from https://www.history.com/this-day-in-...ble-new-weapon

underlined to assist understanding
Last edited by asfaasdffa; 10 months ago
0
reply
Drewski
Badges: 19
Rep:
?
#11
Report 10 months ago
#11
(Original post by strawberryleaves)
Well my books made it seem like Truman just went up to Stalin with "by the way, I have this super dangerous weapon being tested right now" in conversation which? Doesn't seem right to me.
Nah, strategically it's right (though he'd have waited until they were 99% sure it would work).

Yeah, they were on the same side during WW2, but the US could see where it was going. They wanted to say "back in your box, sunshine".

And later, in 1945, the USSR saw what they meant.
0
reply
strawberryleaves
Badges: 13
Rep:
?
#12
Report Thread starter 10 months ago
#12
(Original post by ANM775)
what your book says sounds logical.

It sounds illogical to inform the russians that they were building the bomb, but once it was built and they were about to test it then yeah i can see why they'd inform the russians [probably want them to watch and be scared]
(Original post by Drewski)
Nah, strategically it's right (though he'd have waited until they were 99% sure it would work).

Yeah, they were on the same side during WW2, but the US could see where it was going. They wanted to say "back in your box, sunshine".

And later, in 1945, the USSR saw what they meant.
Thank you, everyone, this makes a lot more sense now
0
reply
Fullofsurprises
Badges: 20
Rep:
?
#13
Report 10 months ago
#13
(Original post by strawberryleaves)
Well my books made it seem like Truman just went up to Stalin with "by the way, I have this super dangerous weapon being tested right now" in conversation which? Doesn't seem right to me.
The sources about Potsdam generally agree that's how Truman broached it with Stalin - almost as a throwaway line. At this stage, the US suspected but was not certain that the Russians were aware of both the detail of the Manhatten Project and the nature and capabilities of the new weapon - so Truman may have approached this rather cynically, as knowing that he was telling the Soviet leader what he already knew.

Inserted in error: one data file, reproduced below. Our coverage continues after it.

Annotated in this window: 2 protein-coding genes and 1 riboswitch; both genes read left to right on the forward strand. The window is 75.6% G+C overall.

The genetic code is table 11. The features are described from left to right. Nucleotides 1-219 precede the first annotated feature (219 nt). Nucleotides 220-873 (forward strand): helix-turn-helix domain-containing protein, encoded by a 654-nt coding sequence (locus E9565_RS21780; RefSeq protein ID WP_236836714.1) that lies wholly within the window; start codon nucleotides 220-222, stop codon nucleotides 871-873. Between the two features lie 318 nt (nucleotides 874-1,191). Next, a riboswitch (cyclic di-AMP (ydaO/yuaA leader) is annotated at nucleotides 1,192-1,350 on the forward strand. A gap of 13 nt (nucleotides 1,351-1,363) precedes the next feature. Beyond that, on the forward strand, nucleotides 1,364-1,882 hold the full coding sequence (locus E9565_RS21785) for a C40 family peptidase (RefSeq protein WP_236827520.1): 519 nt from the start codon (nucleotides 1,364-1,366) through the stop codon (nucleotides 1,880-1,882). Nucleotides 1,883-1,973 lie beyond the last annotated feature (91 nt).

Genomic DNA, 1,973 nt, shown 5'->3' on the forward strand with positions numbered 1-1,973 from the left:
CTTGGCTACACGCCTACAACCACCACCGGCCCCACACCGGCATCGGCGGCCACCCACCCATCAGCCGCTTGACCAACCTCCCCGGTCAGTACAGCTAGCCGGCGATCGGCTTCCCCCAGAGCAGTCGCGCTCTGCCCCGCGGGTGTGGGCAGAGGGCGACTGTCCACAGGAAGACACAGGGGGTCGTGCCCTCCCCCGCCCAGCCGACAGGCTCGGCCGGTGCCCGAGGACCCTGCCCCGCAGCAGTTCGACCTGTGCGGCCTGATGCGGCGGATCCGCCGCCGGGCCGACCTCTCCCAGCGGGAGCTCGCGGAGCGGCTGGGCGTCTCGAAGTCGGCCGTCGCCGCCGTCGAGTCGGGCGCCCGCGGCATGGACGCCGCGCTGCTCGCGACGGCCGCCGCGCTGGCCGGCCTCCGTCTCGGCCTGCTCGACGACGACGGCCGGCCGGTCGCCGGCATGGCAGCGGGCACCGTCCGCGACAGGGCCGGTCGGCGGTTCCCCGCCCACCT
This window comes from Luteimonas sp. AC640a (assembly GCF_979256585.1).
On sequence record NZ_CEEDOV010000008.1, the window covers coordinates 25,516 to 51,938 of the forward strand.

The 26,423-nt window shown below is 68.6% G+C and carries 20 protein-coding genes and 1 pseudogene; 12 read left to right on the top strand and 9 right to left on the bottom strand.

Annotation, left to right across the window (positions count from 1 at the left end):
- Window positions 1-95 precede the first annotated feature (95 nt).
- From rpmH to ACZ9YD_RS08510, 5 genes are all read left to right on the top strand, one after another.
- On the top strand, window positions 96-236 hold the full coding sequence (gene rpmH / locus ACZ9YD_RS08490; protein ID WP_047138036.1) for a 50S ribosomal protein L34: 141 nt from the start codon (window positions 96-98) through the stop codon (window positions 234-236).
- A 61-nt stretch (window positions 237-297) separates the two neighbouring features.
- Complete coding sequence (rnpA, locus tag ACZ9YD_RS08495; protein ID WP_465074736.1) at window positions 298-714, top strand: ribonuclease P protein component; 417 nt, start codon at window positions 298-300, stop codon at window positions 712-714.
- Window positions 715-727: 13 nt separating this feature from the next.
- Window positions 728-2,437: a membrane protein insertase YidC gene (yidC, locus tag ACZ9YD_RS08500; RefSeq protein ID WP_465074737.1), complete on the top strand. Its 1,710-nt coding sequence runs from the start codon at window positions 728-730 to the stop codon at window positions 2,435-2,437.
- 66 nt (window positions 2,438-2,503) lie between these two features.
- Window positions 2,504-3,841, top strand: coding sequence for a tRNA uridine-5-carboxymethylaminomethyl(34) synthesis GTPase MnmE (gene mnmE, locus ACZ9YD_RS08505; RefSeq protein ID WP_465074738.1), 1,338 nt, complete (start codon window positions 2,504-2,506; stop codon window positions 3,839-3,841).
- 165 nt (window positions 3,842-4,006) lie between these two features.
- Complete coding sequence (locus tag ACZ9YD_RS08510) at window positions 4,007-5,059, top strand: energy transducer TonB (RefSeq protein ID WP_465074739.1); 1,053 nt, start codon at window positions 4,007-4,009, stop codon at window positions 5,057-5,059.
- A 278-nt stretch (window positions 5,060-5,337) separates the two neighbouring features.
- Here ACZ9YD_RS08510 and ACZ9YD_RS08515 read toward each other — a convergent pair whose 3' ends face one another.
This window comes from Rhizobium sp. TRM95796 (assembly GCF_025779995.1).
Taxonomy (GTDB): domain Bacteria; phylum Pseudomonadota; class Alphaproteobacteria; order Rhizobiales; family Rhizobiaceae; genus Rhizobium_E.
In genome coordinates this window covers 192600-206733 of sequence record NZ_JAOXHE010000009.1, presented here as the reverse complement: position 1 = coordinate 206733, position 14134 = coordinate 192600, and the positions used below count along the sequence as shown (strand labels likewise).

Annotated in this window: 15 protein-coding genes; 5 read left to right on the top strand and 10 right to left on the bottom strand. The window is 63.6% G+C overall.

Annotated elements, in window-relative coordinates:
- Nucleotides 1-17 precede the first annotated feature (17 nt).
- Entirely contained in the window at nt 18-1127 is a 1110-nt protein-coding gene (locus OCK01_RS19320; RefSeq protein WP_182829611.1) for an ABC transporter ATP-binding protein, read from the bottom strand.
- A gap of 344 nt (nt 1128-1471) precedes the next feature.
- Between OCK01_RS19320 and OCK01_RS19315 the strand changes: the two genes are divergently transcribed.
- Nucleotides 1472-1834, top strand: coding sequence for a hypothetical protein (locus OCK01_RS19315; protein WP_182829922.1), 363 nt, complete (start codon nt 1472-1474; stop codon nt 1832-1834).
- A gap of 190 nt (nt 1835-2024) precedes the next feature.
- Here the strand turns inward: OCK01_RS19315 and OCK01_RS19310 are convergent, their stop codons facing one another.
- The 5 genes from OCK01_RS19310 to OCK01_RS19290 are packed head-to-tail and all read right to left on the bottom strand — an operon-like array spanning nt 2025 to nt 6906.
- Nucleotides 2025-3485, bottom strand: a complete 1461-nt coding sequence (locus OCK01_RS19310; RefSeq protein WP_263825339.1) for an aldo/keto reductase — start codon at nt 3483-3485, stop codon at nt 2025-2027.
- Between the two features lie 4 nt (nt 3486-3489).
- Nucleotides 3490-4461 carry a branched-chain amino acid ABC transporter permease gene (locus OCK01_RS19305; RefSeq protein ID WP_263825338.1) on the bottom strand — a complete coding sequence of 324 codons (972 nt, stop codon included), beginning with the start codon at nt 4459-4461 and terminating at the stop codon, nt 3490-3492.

What is now clear is that the USSR knew a great deal, from agents like Kim Philby and from spies actually working at Las Alamos and finally (to some extent at least) from some of the scientific leaders of the project, who were uneasy about unilateral postwar possession of the Bomb by the US, particularly as the US military authorities were known to have lied about its deployment and effects, both to the scientists and to the politicians. Therefore the USSR leadership were fully aware of it and already had Soviet scientists working on their nuclear weapon plans before the end of WW2.
1
reply
z-hog
Badges: 13
Rep:
?
#14
Report 10 months ago
#14
From what I've read, it was the Labour party that decided to embark on a nuclear programme over here and they never told the Tories until it was well under way. With regard to the Yanks and the Soviets, I'm not particularly interested unless it's from a perspective where the US are the baddies and the Soviets the heroes. Considering the state of the indoctrination system, I wouldn't be surprised. Why does it matter whether the Soviets were informed, it doesn't make a difference to anything.
0
reply
X

Quick Reply

Attached files
Write a reply...
Reply
new posts
Back
to top
Latest
My Feed

See more of what you like on
The Student Room

You can personalise what you see on TSR. Tell us a little about yourself to get started.

Personalise

Current uni students - are you thinking of dropping out of university?

Yes, I'm seriously considering dropping out (112)
13.81%
I'm not sure (36)
4.44%
No, I'm going to stick it out for now (247)
30.46%
I have already dropped out (20)
2.47%
I'm not a current university student (396)
48.83%

Watched Threads

View All
Latest
My Feed